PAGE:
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The jeweler's position

Re: A wee story if I may: Many years ago, in the midst of setting a
0.25ct. diamond, the stone dropped from the bench. I wasn’t worried.
After all, we’re not talking 0.025 ct., we’re talking visible with the
naked eye from across the room. I dropped to my knees, did the
cursory sweep, didn’t find it. Then I did my stage two intensity
sweep (actually paying attention to where I was looking) ; still no
stone. Now I summoned my full powers of focus and inched my way across
the room, across my bench apron, along the edges of the cabinetry,
moving furniture around, all part of a stage three search. AGGG! Still
no stone. Now, I’m sweating bullets. After all it was “F” color, VVS
clarity. And it was big. Where could it have gone?! I called to my
husband. We repeated all the steps of the stage three search together,
and concluded the only alternative location was underneath the floor
boards of our old Victorian home ( a stretch, I’ll grant you, but hey!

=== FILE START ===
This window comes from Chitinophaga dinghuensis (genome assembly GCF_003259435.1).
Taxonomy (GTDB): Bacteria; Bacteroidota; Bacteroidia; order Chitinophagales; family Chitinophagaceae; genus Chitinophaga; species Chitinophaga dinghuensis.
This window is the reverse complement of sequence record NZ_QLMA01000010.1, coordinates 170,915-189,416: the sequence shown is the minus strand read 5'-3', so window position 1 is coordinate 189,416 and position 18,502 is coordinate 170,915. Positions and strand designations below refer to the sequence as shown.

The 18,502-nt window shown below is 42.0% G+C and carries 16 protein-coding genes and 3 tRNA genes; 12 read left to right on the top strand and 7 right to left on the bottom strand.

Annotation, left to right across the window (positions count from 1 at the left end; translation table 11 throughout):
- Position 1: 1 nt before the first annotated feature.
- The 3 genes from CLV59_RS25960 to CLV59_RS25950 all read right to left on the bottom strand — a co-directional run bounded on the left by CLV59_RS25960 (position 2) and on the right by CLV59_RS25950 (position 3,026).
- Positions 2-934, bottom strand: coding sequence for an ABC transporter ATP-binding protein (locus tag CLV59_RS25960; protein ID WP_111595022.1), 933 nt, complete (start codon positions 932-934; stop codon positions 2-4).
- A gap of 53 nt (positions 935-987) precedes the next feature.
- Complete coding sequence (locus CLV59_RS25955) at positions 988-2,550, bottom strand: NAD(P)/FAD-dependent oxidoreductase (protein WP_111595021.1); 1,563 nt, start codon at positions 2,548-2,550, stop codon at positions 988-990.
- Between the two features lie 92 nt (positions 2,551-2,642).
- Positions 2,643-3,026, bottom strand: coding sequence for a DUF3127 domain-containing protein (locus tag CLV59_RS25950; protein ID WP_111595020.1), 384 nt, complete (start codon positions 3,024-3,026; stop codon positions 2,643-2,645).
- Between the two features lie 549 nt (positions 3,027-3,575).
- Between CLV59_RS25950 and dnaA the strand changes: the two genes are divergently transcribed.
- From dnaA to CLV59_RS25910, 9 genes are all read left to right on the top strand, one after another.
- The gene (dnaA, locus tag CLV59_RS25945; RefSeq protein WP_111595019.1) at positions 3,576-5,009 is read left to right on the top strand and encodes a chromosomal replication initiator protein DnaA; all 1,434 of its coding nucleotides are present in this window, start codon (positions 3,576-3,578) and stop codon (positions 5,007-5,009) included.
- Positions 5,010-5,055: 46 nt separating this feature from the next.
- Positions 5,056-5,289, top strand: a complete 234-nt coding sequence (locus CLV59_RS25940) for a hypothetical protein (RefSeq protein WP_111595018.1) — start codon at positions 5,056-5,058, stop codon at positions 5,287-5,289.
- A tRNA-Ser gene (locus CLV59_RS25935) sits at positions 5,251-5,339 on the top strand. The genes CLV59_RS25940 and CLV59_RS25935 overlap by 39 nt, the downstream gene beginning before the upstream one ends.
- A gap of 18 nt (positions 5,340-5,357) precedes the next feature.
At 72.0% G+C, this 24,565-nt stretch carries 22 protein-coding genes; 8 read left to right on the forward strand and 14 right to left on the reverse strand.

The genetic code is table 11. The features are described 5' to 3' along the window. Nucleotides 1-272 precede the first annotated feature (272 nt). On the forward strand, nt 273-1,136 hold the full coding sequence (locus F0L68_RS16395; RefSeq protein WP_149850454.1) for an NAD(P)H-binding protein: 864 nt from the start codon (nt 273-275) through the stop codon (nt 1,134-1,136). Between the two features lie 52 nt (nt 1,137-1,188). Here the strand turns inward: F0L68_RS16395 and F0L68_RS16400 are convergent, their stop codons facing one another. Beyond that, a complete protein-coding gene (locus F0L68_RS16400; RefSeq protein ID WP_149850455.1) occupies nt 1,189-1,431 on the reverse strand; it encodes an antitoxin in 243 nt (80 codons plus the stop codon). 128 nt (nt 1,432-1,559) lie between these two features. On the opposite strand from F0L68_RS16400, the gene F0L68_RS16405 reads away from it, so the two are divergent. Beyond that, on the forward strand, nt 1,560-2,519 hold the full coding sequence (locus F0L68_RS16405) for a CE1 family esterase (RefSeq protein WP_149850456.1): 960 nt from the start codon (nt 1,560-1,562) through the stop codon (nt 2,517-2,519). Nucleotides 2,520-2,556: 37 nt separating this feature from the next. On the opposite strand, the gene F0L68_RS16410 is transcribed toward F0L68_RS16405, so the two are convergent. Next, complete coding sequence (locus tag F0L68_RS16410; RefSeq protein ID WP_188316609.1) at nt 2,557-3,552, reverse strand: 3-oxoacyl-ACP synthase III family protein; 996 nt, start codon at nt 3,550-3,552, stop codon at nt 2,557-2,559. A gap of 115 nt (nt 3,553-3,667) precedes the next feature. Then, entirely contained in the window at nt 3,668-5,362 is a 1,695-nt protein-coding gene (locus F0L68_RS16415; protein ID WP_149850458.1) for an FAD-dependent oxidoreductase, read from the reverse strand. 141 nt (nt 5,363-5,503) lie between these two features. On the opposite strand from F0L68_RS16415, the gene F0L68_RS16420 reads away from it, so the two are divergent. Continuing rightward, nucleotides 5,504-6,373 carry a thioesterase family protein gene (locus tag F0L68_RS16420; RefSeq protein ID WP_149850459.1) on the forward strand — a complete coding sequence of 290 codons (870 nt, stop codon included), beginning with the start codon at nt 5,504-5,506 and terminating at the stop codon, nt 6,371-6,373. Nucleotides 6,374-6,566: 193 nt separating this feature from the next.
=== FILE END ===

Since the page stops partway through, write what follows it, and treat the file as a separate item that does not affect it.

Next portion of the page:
I was desperate). 20 minutes later, as I’m standing over the gaping
hole in the middle of my shop, watching my husband root around in the
earth under the floor, I plunge my hands into my pockets to sulk. And
Lo! What do my fingers come in contact with, but my missing
diamond…“Sweetie?” I ask, steeling myself for my husband’s
reaction, “Guess what I just found?” The moral of the story? Always
check your pockets and your cuffs as part of stage two stone
retrieval efforts. Kate

I remember many years ago friends had hard contact lenses that used
to fall out. The’rd be a cry of “Everyone stand still!” We’d search
the floor without moving our feet and the lens would usually be found
clutching onto a skirt or even a chair leg - but five feet or so away
from the owner. These things have wings!

Tony Konrath
Gold and Stone

I have enjoyed these posts ( also the posts on ‘evil soldering
gremlins’). Here’s something I learned at my first jewelry job (with
the amazing Merdjanian brothers). There’s a great reflex we can train
ourselves to do instinctually - (it works 90 percent of the time).
When something flies from your hand, or is dropped: with cat-like
reflexes - spin around and try to follow it with your eye and listen.
Often you will see movement in your peripheral vision or hear that it
has bounced on wood, cloth etc. It’s amazing how well this works.
When it doesn’t work, well, the shop always could use a sweeping…
HTH, Kate Wolf

 Always check your pockets and your cuffs as part of stage two
stone retrieval efforts. 

kate - may i add another gemstone hiding place learned from experience
at the polishing wheel: one’s bra.

happy hunting -